I did not know that the hon. Gentleman was such an expert in Excel. I am certainly not, so I am happy to be corrected by him on the detail of that, but I think my statement was pretty thorough and I agree with what he says.

As some Members will know, my wife comes from County Armagh. We got married at the height of the troubles—the bombings and the shootings—and it sent a chill down my spine when I read of this leak. First, the hon. Member for Foyle (Colum Eastwood) has referred to the difficulty of recruiting to the Police Service of Northern Ireland, and this will only make it worse. Secondly, it will not do much for our relationship with the police in the Republic of Ireland. The danger is that we just say that this is a matter for the PSNI and take a view from across the Irish sea, but Northern Ireland is a constituent part of the United Kingdom and I hope that a United Kingdom solution will be sought involving police forces on this side of the Irish sea and, if necessary, the UK’s intelligence services to find out what happened.

The hon. Gentleman is absolutely correct. That is why I detailed the meetings of officials in the Cabinet Office, who have chaired a large number of regular operational meetings bringing together the PSNI, Government Departments and world-class cyber-security experts to ensure that all our collective skills across the Union are galvanised in this space.

I welcome the resignation of the Chief Constable. It is a pity it took so long. I think he saw that the writing was on the wall when he knew a motion was going to the Policing Board calling for his resignation, and so he should. He has lost the confidence of officers, not just because of this data breach but because he was prepared to throw two junior officers to the wolves in order to placate Sinn Féin, and it is right that he should go.

The Secretary of State has been a bit confusing in his answers about money. He says that he recognises there will be considerable expenditure involving the Information Commissioner, mitigation measures, the relocation of officers and so on. On one hand, he says that this will have to come from the Justice Department budget, but on the other hand, he seems to indicate that the Government recognise that there will be additional expenditure for the police. Given that the police are already 600 officers under strength, will he give a commitment that any additional costs as a result of this will not have to come from the existing overstretched budget?

I thank the right hon. Gentleman for his question. I hope he will forgive me for pushing back slightly, but I think I have been particularly clear on this, and all of this could be solved much more easily if there were an Executive in place. I very much hope that that happens.

The last few weeks have been hugely damaging to hard-won progress in our still fragile society. Ordinary officers are feeling vulnerable and demoralised, and we are thinking of them and also of the families of the victims of the Sean Graham murders, who have been thrust into a political row that they did not seek due to a heavy-handed response. In the interests of officer morale and impartial policing, it is important that we know, following that Ormeau Road incident, who in the Northern Ireland Office spoke to the Chief Constable and, when the issue came up of Sinn Féin withdrawing from the Policing Board, what the NIO said to the Chief Constable.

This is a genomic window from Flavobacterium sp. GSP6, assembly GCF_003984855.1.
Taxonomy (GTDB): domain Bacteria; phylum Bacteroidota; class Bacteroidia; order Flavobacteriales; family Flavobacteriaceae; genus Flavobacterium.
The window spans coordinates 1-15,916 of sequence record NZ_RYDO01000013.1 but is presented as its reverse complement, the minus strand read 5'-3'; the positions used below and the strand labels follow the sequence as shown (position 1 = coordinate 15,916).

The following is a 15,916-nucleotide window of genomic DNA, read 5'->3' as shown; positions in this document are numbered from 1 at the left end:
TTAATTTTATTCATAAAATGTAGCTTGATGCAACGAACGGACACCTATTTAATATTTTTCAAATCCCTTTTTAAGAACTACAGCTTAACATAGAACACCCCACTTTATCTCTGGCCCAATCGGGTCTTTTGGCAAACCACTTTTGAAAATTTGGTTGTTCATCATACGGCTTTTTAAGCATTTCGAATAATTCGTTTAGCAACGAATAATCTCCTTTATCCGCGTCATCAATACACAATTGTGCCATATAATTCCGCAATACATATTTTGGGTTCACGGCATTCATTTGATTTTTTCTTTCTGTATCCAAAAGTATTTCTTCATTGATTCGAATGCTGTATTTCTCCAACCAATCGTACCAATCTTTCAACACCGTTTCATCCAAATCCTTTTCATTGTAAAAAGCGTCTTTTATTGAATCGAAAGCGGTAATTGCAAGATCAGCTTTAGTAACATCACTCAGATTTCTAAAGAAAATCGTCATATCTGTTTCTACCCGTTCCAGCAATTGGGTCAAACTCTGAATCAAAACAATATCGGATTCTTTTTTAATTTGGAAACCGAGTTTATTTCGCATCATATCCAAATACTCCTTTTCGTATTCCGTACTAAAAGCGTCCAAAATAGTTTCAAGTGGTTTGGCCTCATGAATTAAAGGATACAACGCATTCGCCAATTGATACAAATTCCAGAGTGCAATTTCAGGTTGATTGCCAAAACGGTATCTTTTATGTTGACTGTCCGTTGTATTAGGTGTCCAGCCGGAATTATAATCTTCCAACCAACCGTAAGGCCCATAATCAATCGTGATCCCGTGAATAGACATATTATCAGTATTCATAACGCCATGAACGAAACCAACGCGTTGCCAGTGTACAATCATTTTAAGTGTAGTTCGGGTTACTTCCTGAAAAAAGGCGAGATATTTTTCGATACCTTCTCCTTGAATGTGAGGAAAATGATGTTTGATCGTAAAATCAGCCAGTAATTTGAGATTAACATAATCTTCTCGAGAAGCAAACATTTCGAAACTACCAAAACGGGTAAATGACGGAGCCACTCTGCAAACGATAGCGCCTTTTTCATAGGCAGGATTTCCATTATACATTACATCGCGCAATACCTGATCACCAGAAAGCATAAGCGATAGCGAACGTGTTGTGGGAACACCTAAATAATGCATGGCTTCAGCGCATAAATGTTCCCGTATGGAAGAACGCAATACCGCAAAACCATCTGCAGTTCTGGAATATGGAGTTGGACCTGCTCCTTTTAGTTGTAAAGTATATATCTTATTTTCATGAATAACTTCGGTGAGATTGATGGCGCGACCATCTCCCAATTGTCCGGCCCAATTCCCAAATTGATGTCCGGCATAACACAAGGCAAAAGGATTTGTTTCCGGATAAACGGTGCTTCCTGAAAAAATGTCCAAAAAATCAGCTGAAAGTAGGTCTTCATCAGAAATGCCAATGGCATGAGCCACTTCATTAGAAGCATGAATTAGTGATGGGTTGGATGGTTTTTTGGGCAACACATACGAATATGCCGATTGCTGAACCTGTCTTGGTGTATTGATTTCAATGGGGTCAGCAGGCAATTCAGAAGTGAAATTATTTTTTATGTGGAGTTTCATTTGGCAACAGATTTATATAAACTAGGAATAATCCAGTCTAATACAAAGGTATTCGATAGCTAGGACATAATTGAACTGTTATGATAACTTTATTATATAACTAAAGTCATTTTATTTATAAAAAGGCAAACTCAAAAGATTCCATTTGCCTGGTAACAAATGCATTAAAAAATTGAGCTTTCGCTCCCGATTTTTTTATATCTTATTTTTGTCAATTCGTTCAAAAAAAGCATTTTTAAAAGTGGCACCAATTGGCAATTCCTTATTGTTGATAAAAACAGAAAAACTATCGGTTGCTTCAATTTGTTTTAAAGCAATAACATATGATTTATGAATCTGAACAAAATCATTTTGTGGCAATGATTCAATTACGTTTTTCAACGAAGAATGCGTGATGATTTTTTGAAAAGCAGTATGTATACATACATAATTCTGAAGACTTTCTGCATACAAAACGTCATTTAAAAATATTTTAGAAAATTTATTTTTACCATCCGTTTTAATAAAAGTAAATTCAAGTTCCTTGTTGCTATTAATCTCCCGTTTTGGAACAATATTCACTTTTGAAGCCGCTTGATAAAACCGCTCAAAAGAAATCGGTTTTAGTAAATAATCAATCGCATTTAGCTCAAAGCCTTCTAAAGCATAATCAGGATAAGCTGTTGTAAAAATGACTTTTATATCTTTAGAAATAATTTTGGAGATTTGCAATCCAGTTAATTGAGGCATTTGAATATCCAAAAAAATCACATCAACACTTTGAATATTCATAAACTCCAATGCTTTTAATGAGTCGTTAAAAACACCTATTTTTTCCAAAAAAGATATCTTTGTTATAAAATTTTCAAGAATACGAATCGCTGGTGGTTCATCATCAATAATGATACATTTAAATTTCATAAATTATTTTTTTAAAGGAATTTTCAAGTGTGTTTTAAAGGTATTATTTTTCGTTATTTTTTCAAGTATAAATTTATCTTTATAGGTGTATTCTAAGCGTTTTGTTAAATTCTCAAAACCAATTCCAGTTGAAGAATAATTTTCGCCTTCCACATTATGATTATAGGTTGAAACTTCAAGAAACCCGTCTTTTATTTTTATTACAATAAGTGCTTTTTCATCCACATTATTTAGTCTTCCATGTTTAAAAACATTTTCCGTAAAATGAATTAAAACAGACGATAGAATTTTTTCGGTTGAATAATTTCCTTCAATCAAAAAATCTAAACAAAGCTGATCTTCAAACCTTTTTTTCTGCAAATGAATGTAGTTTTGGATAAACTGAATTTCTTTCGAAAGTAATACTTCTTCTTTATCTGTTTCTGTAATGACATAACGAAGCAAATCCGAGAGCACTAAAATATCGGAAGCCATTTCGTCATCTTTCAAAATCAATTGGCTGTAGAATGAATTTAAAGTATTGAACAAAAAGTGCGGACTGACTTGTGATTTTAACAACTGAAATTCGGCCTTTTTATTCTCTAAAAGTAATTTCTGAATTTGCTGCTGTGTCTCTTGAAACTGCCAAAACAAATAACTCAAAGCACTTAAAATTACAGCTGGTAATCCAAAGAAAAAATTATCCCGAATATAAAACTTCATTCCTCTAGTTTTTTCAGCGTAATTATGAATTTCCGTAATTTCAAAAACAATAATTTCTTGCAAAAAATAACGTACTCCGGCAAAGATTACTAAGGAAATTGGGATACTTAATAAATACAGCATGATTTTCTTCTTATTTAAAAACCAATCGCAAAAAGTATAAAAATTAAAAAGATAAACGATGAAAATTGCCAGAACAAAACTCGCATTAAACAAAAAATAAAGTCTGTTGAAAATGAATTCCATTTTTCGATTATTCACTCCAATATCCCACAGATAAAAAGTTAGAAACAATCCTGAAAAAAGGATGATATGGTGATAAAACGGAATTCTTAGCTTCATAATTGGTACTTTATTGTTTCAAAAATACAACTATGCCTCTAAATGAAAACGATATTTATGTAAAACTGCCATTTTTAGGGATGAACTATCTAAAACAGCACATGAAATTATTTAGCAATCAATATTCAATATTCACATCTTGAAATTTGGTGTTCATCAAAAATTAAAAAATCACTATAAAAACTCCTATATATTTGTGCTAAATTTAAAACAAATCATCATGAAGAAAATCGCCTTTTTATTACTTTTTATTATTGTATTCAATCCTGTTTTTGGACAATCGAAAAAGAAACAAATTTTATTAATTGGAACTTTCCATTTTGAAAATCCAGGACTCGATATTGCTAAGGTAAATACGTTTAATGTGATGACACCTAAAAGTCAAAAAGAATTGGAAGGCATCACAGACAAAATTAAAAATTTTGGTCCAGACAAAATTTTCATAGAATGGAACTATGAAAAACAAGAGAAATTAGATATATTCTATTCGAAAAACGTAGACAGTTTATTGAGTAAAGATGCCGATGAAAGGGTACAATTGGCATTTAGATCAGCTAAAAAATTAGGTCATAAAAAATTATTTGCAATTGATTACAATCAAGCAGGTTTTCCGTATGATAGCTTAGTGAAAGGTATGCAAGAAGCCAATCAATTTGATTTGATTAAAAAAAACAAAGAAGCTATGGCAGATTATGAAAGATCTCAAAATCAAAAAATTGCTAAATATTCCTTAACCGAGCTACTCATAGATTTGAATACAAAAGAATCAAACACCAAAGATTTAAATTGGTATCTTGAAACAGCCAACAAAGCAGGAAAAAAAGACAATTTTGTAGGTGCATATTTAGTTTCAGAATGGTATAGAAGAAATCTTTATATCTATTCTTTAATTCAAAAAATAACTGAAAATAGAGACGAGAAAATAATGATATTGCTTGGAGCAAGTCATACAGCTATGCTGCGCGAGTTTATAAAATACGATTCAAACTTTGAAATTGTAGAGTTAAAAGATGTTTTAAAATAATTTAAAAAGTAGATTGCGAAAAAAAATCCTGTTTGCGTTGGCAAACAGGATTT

If the hon. Lady would kindly nod to indicate whether she means in the last couple of weeks—[Interruption.] I am afraid I will have to come back to her with that answer, if I may, because I do not have those details.

I thank the Secretary of State for his response.

Ever mindful that this is a practical, physical issue for my constituents, will the Secretary of State outline what additional support and help is to be made available to PSNI officers who are under threat and whose families feel unsafe in their homes? Over my 38 years as an elected representative—as a councillor, an Assembly Member and a Member of Parliament—a number of RUC and PSNI officers have come to me in need of assistance after being threatened. That assistance was available fairly urgently. Will the Secretary of State confirm that a budget is available to rehouse, as a priority, those 10,799 police officers and civilian staff who are under threat, taking into consideration those who have moved from one district to another for safety reasons? They feel open and vulnerable to attack, and an apology is simply not enough to allow them to lie safely in their bed at night. What is needed is a practical, physical solution. That is what I am asking for.

I thank the hon. Gentleman for his question, and for the way he puts it. We are currently at a stage where officers and staff who have a concern are reporting it to their senior management, and a triage process has been in place. As of 30 August, 3,954 people have self-referred to the emergency threat management group within PSNI.

If the hon. Gentleman will forgive me, I am very wary of mentioning security matters for those at highest risk, so I will not do so. There is a continuing process to make sure PSNI has both the budget and the process available to ensure that extra security measures can be taken, and to ensure there is extra training and conversations to reassure people. It will be a little while before we see much upward pressure on budgets, and I will then happily update the House.

Countess of Chester Hospital Inquiry

With permission, Mr Speaker, I would like to make a statement on the inquiry into the circumstances surrounding the crimes of Lucy Letby.

On 18 August, as the whole House is aware, Letby was convicted of the murder of seven babies and the attempted murder of six others. She committed these crimes while working as a neonatal nurse at the Countess of Chester Hospital between June 2015 and June 2016. As Mr Justice Goss said as he sentenced her to 14 whole life orders, this was a